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Friendships and students with an ABI fact sheet

Friendships and students with an acquired brain injury

A brain injury can impact on a student’s ability to make and maintain friendships in a variety of ways. The issues will be somewhat different for students who are returning to school following the recent acquisition of a brain injury and who have previously utilised appropriate social skills to acquire a network of friends, than for those students who acquired their injury prior to school age, who have no social support network.
Both physical and behavioural changes can restrict a student’s access to, and capacity to resume, social interactions and activities in the way in which they were able to participate prior to the injury. Disinhibition, impulsiveness, decreased frustration tolerance, reduced anger control, poor judgement, decreased motivation and insensitivity to others can be present following brain injury for varying lengths of time, and the effects of these behaviours can put a student at risk of alienating peers and others in the school environment.
Social relationships play an important role in normal child development. Children develop their sense of identity and self-esteem through their relationships with others. When a student’s ability to make and to maintain friendships is no longer the same as it was pre-injury, the effect on self-esteem can be profound. The student may become socially isolated and lack adequate social support at a time when the need for this is greatest.

How do I know if my student is having difficulties with making and maintaining friendships?

  • Increased conflict with peers – with the student with ABI not understanding why the conflict is occurring.
  • Not engaging or sitting with peers at mealtimes.
  • Student reporting bullying.
  • Mood changes as a result of decreased social support (anxiety, depression).

What can I do to help my student overcome difficulties with friendships?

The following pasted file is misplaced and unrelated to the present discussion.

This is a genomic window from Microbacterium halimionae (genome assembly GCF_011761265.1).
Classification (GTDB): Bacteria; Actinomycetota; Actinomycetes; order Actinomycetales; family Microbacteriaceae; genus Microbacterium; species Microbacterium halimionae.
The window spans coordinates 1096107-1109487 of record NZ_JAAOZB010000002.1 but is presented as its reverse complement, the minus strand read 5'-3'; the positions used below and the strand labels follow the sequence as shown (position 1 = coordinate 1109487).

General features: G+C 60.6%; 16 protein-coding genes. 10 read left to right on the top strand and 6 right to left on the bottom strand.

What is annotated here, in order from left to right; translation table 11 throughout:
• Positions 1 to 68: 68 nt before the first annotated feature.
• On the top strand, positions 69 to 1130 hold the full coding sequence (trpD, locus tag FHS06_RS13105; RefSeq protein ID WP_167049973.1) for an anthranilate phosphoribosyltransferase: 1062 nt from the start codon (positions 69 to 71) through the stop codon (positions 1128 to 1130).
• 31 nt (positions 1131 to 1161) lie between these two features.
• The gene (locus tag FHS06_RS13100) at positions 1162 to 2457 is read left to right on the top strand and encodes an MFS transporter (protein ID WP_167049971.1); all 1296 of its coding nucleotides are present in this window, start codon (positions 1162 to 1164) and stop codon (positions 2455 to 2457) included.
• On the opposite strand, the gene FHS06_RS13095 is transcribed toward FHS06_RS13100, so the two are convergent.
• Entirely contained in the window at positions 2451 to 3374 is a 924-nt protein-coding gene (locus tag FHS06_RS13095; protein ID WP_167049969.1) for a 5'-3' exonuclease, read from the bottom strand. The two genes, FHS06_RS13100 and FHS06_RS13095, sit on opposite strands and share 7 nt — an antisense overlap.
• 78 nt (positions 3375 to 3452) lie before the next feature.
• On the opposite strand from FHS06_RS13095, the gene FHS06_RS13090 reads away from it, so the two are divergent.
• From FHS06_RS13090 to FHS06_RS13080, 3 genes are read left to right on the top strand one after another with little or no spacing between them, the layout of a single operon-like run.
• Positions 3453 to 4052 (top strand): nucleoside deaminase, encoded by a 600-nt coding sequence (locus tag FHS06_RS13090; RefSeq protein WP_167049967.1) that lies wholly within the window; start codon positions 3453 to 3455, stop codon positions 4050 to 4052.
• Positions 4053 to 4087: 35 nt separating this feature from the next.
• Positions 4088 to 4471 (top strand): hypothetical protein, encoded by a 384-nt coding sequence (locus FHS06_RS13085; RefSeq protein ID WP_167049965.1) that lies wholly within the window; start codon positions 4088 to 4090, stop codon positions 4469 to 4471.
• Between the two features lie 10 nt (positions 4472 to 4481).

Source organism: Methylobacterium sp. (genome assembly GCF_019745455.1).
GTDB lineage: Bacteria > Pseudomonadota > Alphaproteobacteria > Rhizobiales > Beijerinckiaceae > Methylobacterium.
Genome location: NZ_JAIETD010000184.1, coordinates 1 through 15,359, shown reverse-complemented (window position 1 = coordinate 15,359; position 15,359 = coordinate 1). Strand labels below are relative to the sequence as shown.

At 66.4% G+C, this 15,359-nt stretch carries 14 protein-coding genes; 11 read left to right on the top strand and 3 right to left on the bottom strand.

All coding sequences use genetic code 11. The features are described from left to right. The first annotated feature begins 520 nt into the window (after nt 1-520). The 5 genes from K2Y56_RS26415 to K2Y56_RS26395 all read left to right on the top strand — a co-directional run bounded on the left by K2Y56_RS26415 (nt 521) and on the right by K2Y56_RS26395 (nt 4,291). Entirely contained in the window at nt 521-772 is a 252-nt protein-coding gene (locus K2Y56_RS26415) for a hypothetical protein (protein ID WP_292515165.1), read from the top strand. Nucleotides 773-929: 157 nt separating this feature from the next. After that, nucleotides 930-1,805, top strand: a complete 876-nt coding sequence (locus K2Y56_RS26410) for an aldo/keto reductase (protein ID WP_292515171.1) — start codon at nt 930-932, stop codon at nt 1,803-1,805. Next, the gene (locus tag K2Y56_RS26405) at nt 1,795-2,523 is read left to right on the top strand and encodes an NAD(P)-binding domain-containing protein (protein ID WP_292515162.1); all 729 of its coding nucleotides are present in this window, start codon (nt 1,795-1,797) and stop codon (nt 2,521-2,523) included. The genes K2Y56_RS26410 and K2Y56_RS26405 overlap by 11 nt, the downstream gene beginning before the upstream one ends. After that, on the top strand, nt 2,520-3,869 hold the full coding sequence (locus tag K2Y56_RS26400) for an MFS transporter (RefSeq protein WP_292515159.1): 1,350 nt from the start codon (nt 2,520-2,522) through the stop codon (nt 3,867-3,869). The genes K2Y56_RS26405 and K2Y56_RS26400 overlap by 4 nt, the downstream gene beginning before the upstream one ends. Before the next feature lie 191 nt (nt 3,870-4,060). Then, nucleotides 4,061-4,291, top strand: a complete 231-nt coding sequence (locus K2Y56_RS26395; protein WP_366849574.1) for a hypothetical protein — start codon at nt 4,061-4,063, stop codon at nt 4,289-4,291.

• Prepare classmates and friends for the changes to expect prior to the student’s return to school. The Rehabilitation Team can assist with this.
  • Organise a “buddy” system with different students buddying up with the injured student to assist with things like getting to different classes, having the correct materials ready, lunch time.
  • Model “inclusive” behaviour in the classroom and playground.
  • Keep in close communication with parents and be prepared to deal with any discriminatory or bullying behaviour immediately.
  • Ensure the injured student has opportunities for rest times at school, as difficult behaviour can occur when the student is fatigued.
  • Incorporate activities that promote social interaction and the development of appropriate social skills into class time.

Contact us

Queensland Paediatric Rehabilitation Service
Lady Cilento Children’s Hospital
Level 6, 501 Stanley Street, South Brisbane 4101
t: 07 3068 2950
t: 07 3068 1111 (general enquiries)
f: 07 3068 3909
e: qprs@health.qld.gov.au

In an emergency, always call 000.

If it’s not an emergency but you have any concerns, contact 13 Health (13 43 2584). Qualified staff will give you advice on who to talk to and how quickly you should do it. You can phone 24 hours a day, seven days a week.

Developed by the Queensland Paediatric Rehabilitation Service, Children’s Health Queensland. Updated: October 2017. All information contained in this sheet has been supplied by qualified professionals as a guideline for care only. Seek medical advice, as appropriate, for concerns regarding your child’s health.

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